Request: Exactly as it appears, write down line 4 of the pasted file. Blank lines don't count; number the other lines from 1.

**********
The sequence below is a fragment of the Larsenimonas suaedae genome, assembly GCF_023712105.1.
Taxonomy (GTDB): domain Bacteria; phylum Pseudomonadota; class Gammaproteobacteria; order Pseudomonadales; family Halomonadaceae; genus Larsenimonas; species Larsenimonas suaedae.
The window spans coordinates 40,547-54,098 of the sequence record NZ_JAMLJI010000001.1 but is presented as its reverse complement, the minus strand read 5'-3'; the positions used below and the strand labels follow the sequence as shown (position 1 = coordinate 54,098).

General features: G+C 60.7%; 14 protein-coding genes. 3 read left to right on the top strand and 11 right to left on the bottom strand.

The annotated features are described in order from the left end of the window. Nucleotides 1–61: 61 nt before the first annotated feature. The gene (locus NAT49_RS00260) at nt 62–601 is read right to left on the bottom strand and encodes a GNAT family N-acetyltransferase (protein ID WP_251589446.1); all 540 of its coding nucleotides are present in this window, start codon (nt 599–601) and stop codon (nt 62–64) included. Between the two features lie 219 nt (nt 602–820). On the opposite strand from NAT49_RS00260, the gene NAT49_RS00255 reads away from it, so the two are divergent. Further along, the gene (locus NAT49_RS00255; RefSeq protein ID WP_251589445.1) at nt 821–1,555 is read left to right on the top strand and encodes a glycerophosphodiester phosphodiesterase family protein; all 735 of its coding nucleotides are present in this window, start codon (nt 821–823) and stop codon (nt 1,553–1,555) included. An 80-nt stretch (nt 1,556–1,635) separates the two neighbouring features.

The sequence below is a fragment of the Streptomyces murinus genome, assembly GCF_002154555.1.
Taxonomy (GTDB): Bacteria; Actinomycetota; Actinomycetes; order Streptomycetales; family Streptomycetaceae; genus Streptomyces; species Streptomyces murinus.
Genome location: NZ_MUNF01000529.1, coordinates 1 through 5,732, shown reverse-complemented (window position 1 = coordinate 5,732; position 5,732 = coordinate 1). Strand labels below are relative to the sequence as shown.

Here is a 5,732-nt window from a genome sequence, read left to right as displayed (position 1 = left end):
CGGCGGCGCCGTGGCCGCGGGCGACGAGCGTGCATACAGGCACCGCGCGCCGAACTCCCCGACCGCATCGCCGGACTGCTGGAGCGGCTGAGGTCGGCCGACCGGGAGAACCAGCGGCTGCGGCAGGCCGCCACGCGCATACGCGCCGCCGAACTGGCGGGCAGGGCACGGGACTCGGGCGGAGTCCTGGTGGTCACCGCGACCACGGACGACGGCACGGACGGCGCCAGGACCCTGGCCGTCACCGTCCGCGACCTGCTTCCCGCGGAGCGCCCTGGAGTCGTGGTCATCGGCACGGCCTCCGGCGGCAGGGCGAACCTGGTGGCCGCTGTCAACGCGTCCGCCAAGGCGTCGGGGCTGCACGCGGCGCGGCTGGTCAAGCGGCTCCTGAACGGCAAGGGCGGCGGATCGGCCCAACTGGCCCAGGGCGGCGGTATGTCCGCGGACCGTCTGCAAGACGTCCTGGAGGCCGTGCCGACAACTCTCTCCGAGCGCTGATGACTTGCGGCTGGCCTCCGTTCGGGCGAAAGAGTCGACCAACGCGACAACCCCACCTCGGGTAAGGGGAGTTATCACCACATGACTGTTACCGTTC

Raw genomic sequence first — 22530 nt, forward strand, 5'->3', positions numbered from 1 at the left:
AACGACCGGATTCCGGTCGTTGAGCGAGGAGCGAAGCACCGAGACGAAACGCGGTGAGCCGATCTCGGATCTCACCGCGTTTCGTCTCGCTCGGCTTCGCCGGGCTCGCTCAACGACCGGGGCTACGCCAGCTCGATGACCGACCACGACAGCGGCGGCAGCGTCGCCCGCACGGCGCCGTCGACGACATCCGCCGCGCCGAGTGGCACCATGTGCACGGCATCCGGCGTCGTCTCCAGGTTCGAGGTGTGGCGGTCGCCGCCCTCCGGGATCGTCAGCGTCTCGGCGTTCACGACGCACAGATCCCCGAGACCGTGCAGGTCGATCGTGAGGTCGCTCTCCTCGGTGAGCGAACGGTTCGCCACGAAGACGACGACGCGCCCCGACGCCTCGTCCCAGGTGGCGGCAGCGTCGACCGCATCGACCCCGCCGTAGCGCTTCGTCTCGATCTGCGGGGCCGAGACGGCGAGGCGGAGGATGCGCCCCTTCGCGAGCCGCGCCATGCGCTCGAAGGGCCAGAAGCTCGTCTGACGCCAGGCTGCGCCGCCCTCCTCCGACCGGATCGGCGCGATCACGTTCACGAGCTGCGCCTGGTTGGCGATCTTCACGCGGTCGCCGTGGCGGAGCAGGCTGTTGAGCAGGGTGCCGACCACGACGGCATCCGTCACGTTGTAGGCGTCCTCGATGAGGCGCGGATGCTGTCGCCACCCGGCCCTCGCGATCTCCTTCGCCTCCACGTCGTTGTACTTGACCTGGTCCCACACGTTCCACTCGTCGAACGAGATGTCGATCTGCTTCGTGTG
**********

General features: G+C 60.7%; 14 protein-coding genes. 3 read left to right on the top strand and 11 right to left on the bottom strand.